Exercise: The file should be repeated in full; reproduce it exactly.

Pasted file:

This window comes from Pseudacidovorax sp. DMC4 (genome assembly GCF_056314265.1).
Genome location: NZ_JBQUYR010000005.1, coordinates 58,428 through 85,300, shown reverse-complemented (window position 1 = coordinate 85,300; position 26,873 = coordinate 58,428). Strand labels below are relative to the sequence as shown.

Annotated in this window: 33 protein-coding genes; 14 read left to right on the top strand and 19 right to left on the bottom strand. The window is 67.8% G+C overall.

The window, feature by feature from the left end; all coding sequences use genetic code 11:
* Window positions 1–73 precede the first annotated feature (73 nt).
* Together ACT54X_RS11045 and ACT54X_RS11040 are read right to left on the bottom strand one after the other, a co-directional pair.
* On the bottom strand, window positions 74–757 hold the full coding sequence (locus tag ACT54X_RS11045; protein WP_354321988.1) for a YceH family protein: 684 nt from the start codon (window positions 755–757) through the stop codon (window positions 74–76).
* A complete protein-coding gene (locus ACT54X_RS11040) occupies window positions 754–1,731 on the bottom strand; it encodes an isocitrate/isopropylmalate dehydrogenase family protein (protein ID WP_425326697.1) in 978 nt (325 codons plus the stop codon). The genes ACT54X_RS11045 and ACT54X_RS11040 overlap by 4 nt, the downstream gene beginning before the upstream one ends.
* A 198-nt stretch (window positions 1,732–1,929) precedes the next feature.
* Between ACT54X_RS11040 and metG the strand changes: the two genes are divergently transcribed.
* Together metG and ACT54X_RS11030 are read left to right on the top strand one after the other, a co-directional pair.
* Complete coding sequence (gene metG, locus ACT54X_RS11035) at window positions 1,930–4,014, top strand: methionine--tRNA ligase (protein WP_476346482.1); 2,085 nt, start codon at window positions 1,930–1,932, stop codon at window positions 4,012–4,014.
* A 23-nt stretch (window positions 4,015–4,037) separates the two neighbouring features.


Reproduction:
This window comes from Pseudacidovorax sp. DMC4 (genome assembly GCF_056314265.1).
Genome location: NZ_JBQUYR010000005.1, coordinates 58,428 through 85,300, shown reverse-complemented (window position 1 = coordinate 85,300; position 26,873 = coordinate 58,428). Strand labels below are relative to the sequence as shown.

Annotated in this window: 33 protein-coding genes; 14 read left to right on the top strand and 19 right to left on the bottom strand. The window is 67.8% G+C overall.

The window, feature by feature from the left end; all coding sequences use genetic code 11:
* Window positions 1–73 precede the first annotated feature (73 nt).
* Together ACT54X_RS11045 and ACT54X_RS11040 are read right to left on the bottom strand one after the other, a co-directional pair.
* On the bottom strand, window positions 74–757 hold the full coding sequence (locus tag ACT54X_RS11045; protein WP_354321988.1) for a YceH family protein: 684 nt from the start codon (window positions 755–757) through the stop codon (window positions 74–76).
* A complete protein-coding gene (locus ACT54X_RS11040) occupies window positions 754–1,731 on the bottom strand; it encodes an isocitrate/isopropylmalate dehydrogenase family protein (protein ID WP_425326697.1) in 978 nt (325 codons plus the stop codon). The genes ACT54X_RS11045 and ACT54X_RS11040 overlap by 4 nt, the downstream gene beginning before the upstream one ends.
* A 198-nt stretch (window positions 1,732–1,929) precedes the next feature.
* Between ACT54X_RS11040 and metG the strand changes: the two genes are divergently transcribed.
* Together metG and ACT54X_RS11030 are read left to right on the top strand one after the other, a co-directional pair.
* Complete coding sequence (gene metG, locus ACT54X_RS11035) at window positions 1,930–4,014, top strand: methionine--tRNA ligase (protein WP_476346482.1); 2,085 nt, start codon at window positions 1,930–1,932, stop codon at window positions 4,012–4,014.
* A 23-nt stretch (window positions 4,015–4,037) separates the two neighbouring features.